Intercultural education in Malta is part of the general school set-up and the curriculum does involve provisions for intercultural education. In fact, the Ministry of Education issued a Policy Paper (2004) declaring intercultural, inclusive policy as one of its main objectives on a national level. The main tenets of this policy entail shared national values and identity, the promotion of tolerance and equality. Students of a foreign origin, mainly African, attending state schools, show a natural preference for learning native Maltese and often use it socially. On the other hand, a privately run International School of English offers a different, multilingual environment.
Examples of initiatives taken by specialised schools to introduce artistic experiences from other parts of the world can be quoted from the programmes at the Malta Drama Centre (African programmes featuring drama and drum dancing or dramatised poetry from Palestine). However, such activities are not yet strongly embedded as part of the minimum national curriculum. At the pre-university level, a subject called Systems of Knowledge does focus on efforts to develop cultural citizenship as part of arts/cultural education aimed at increasing students’ knowledge of human rights, citizens’ rights and responsibilities, understanding of different world religions and influences of different cultures within a given society.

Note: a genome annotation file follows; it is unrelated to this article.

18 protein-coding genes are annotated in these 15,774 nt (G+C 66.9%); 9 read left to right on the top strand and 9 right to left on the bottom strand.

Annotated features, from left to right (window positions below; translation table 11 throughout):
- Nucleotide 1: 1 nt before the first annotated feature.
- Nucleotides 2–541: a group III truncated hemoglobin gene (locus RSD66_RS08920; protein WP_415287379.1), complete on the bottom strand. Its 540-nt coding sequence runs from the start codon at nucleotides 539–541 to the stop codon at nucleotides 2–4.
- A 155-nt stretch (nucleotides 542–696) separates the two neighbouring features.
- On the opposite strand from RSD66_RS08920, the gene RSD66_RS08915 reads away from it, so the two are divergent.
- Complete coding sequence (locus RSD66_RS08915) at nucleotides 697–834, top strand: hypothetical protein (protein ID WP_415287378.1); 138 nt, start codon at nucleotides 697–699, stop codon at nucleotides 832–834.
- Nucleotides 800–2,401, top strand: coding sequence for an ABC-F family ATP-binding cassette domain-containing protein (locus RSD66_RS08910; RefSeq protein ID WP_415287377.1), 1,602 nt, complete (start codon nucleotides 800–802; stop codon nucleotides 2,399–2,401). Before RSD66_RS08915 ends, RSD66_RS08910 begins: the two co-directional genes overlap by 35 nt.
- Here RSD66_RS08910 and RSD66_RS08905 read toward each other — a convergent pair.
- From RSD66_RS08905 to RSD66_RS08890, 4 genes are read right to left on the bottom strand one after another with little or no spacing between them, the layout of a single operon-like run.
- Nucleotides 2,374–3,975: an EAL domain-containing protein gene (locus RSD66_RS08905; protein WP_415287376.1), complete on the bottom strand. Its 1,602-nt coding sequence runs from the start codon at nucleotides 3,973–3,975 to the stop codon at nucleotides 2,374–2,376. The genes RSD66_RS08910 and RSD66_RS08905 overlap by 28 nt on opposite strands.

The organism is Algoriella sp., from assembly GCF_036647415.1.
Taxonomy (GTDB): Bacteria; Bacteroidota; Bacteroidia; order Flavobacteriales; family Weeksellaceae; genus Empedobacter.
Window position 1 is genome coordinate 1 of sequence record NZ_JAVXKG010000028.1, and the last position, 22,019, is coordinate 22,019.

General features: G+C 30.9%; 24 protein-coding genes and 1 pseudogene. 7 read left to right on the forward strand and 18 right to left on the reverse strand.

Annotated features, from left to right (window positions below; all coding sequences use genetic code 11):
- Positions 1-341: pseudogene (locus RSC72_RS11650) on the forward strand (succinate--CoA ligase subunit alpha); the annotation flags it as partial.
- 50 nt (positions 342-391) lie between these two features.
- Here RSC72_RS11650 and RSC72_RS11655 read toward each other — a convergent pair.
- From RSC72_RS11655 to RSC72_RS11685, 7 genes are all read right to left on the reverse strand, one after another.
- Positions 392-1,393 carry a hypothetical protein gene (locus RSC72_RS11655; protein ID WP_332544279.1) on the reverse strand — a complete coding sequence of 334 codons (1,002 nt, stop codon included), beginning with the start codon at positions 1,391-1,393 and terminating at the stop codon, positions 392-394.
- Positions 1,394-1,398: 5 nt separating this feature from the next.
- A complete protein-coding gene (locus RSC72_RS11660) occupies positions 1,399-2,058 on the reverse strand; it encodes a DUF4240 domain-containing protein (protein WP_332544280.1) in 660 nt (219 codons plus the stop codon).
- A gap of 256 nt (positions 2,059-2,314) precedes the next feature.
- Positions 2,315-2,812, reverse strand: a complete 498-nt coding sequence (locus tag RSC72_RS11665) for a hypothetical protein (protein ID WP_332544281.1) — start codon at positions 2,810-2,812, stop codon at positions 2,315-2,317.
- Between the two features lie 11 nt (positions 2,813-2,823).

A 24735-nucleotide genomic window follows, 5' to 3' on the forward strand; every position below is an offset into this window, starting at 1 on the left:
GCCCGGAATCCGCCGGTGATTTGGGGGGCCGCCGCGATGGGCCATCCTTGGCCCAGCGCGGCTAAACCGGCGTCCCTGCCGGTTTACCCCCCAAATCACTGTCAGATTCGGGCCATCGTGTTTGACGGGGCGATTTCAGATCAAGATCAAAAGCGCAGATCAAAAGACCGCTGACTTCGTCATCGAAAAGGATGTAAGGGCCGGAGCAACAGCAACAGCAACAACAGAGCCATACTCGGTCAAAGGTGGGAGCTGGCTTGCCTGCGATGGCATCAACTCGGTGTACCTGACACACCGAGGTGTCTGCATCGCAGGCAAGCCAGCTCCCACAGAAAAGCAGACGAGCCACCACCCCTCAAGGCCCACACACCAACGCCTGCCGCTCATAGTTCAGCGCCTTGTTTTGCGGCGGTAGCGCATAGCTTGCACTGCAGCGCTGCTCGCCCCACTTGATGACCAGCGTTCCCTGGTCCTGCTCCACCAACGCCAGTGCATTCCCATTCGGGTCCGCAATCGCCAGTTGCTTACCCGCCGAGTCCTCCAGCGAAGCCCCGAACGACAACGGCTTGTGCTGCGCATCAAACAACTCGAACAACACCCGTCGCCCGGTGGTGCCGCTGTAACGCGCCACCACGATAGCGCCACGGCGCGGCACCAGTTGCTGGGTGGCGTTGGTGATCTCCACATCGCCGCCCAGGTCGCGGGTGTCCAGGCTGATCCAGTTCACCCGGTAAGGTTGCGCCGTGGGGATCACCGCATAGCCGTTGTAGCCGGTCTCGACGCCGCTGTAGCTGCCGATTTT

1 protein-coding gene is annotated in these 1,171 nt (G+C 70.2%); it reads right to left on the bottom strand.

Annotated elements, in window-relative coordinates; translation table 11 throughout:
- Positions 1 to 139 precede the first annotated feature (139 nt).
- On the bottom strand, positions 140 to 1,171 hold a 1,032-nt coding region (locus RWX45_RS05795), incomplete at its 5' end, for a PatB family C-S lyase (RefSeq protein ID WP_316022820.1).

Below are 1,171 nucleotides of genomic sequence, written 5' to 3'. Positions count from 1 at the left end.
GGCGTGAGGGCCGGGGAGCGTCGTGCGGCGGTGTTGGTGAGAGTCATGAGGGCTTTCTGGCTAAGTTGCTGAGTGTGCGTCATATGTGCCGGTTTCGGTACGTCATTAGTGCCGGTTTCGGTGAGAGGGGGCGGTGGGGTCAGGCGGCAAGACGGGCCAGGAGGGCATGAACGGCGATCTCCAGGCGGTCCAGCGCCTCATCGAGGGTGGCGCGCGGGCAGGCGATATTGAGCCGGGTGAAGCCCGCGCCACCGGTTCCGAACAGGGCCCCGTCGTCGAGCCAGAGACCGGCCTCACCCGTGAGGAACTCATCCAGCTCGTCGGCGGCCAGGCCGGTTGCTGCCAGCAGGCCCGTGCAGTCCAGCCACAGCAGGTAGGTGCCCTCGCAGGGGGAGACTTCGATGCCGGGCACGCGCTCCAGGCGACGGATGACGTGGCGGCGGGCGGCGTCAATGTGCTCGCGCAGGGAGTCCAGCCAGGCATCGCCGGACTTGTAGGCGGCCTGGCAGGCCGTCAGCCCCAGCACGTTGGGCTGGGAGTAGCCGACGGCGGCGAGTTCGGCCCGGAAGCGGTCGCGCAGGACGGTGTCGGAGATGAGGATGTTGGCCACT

In 2009, St. James Cavalier devised an intercultural dialogue school activity pack. The pack, consisting of 13 lesson plans, was created by educators and artists to provide teachers with creative ideas on how to address intercultural dialogue in the classroom.